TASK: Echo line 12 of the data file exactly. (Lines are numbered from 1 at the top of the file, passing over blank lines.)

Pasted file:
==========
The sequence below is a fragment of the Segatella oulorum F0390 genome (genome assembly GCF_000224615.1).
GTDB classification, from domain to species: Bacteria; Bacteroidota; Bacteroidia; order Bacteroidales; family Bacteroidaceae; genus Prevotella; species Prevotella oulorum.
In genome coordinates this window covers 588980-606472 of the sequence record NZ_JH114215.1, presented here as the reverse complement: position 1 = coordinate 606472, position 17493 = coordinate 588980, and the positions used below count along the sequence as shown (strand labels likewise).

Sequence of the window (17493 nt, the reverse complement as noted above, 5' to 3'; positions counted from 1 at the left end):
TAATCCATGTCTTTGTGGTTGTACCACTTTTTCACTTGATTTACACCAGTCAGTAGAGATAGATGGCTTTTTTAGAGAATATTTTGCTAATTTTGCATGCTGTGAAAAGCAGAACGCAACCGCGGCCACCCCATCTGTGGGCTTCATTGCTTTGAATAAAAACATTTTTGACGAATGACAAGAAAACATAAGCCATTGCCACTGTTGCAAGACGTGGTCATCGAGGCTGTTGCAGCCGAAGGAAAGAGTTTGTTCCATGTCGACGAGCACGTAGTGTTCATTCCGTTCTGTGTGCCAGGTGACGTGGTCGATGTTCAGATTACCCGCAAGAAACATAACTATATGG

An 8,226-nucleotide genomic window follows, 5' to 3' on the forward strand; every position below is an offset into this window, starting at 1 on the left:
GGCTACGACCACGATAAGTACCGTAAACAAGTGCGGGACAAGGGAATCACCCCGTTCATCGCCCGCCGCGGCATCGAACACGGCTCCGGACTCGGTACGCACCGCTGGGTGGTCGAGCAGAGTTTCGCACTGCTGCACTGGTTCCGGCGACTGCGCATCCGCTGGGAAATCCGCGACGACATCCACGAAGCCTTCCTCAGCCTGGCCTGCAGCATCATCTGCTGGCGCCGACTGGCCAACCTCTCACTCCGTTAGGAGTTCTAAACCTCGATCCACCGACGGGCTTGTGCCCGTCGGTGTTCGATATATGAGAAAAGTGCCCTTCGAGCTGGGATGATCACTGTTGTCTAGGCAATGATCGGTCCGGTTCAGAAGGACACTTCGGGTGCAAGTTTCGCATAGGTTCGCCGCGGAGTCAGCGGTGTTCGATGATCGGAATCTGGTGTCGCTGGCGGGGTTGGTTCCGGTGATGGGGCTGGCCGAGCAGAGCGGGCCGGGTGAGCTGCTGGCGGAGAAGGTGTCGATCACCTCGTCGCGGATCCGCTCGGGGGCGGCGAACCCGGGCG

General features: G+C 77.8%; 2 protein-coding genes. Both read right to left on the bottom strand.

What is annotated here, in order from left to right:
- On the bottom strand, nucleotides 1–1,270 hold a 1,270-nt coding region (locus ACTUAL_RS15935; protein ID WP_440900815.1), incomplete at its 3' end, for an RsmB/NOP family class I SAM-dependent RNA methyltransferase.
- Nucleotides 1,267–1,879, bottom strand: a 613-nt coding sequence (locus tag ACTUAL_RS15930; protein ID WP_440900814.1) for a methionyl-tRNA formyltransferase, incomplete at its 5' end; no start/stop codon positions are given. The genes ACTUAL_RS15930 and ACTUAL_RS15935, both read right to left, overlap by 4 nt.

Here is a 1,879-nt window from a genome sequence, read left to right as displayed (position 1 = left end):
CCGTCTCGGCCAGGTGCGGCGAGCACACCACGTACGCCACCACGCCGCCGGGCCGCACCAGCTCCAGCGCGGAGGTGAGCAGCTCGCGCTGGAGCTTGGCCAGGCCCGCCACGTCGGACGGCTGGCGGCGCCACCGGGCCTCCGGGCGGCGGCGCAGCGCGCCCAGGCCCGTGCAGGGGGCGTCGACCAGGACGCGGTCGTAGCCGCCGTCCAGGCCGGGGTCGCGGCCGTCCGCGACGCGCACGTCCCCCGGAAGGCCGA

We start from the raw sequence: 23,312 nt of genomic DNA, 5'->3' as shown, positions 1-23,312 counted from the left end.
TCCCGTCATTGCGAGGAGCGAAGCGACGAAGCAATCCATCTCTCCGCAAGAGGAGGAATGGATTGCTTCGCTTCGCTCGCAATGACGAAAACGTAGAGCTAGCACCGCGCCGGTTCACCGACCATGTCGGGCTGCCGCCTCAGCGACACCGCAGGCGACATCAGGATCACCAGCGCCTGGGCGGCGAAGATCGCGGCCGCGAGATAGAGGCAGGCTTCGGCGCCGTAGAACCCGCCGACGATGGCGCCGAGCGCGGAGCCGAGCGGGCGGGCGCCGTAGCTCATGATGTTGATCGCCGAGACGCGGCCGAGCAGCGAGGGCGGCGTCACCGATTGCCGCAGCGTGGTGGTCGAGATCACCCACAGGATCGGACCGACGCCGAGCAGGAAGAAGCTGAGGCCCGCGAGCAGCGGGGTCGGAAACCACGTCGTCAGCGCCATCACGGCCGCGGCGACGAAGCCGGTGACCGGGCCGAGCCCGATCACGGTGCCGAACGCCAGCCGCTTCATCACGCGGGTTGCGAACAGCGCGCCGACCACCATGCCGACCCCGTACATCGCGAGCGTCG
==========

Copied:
Here is a 1,879-nt window from a genome sequence, read left to right as displayed (position 1 = left end):